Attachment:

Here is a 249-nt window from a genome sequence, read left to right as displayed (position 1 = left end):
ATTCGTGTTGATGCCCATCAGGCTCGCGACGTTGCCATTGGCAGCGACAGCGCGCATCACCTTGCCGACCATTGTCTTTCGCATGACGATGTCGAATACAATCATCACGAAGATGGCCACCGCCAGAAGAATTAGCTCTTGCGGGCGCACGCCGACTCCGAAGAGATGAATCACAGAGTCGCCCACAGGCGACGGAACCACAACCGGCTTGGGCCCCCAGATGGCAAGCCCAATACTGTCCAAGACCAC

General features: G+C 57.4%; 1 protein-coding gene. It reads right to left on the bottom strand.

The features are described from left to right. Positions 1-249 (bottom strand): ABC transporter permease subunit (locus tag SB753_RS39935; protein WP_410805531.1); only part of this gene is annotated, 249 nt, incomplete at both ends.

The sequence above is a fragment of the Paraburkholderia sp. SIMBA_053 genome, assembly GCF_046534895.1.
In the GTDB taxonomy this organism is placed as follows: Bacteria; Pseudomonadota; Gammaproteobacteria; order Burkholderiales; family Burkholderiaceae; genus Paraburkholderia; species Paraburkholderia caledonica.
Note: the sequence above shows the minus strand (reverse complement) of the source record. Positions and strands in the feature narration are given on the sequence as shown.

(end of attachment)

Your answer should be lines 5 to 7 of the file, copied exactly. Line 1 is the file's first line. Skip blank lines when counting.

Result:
The sequence above is a fragment of the Paraburkholderia sp. SIMBA_053 genome, assembly GCF_046534895.1.
In the GTDB taxonomy this organism is placed as follows: Bacteria; Pseudomonadota; Gammaproteobacteria; order Burkholderiales; family Burkholderiaceae; genus Paraburkholderia; species Paraburkholderia caledonica.
Note: the sequence above shows the minus strand (reverse complement) of the source record. Positions and strands in the feature narration are given on the sequence as shown.